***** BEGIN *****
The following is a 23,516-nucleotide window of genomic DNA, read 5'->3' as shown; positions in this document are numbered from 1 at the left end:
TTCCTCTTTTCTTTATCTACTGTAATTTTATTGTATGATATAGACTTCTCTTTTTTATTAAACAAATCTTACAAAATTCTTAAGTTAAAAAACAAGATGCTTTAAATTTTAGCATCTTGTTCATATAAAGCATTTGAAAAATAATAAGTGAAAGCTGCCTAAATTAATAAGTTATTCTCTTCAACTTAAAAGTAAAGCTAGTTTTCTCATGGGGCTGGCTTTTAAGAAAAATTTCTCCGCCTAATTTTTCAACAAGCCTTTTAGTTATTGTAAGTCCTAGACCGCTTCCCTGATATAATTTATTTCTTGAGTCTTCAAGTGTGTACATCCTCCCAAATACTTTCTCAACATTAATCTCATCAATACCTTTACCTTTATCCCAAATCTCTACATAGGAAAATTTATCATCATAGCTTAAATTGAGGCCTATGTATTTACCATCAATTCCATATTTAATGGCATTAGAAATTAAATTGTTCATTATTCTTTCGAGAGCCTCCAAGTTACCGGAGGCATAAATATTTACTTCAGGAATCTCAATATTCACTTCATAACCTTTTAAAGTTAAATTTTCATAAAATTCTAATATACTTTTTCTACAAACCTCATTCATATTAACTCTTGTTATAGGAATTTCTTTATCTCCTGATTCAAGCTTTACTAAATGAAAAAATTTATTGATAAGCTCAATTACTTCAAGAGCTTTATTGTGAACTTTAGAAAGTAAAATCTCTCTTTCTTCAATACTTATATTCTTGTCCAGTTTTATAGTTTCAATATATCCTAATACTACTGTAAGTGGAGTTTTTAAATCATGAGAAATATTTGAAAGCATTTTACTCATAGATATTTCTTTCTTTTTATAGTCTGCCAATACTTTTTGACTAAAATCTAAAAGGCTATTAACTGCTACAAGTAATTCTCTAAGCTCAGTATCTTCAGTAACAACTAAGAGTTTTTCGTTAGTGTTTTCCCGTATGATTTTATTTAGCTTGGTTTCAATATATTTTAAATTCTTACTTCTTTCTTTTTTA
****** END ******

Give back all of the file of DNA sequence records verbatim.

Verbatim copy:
The following is a 23,516-nucleotide window of genomic DNA, read 5'->3' as shown; positions in this document are numbered from 1 at the left end:
TTCCTCTTTTCTTTATCTACTGTAATTTTATTGTATGATATAGACTTCTCTTTTTTATTAAACAAATCTTACAAAATTCTTAAGTTAAAAAACAAGATGCTTTAAATTTTAGCATCTTGTTCATATAAAGCATTTGAAAAATAATAAGTGAAAGCTGCCTAAATTAATAAGTTATTCTCTTCAACTTAAAAGTAAAGCTAGTTTTCTCATGGGGCTGGCTTTTAAGAAAAATTTCTCCGCCTAATTTTTCAACAAGCCTTTTAGTTATTGTAAGTCCTAGACCGCTTCCCTGATATAATTTATTTCTTGAGTCTTCAAGTGTGTACATCCTCCCAAATACTTTCTCAACATTAATCTCATCAATACCTTTACCTTTATCCCAAATCTCTACATAGGAAAATTTATCATCATAGCTTAAATTGAGGCCTATGTATTTACCATCAATTCCATATTTAATGGCATTAGAAATTAAATTGTTCATTATTCTTTCGAGAGCCTCCAAGTTACCGGAGGCATAAATATTTACTTCAGGAATCTCAATATTCACTTCATAACCTTTTAAAGTTAAATTTTCATAAAATTCTAATATACTTTTTCTACAAACCTCATTCATATTAACTCTTGTTATAGGAATTTCTTTATCTCCTGATTCAAGCTTTACTAAATGAAAAAATTTATTGATAAGCTCAATTACTTCAAGAGCTTTATTGTGAACTTTAGAAAGTAAAATCTCTCTTTCTTCAATACTTATATTCTTGTCCAGTTTTATAGTTTCAATATATCCTAATACTACTGTAAGTGGAGTTTTTAAATCATGAGAAATATTTGAAAGCATTTTACTCATAGATATTTCTTTCTTTTTATAGTCTGCCAATACTTTTTGACTAAAATCTAAAAGGCTATTAACTGCTACAAGTAATTCTCTAAGCTCAGTATCTTCAGTAACAACTAAGAGTTTTTCGTTAGTGTTTTCCCGTATGATTTTATTTAGCTTGGTTTCAATATATTTTAAATTCTTACTTCTTTCTTTTTTA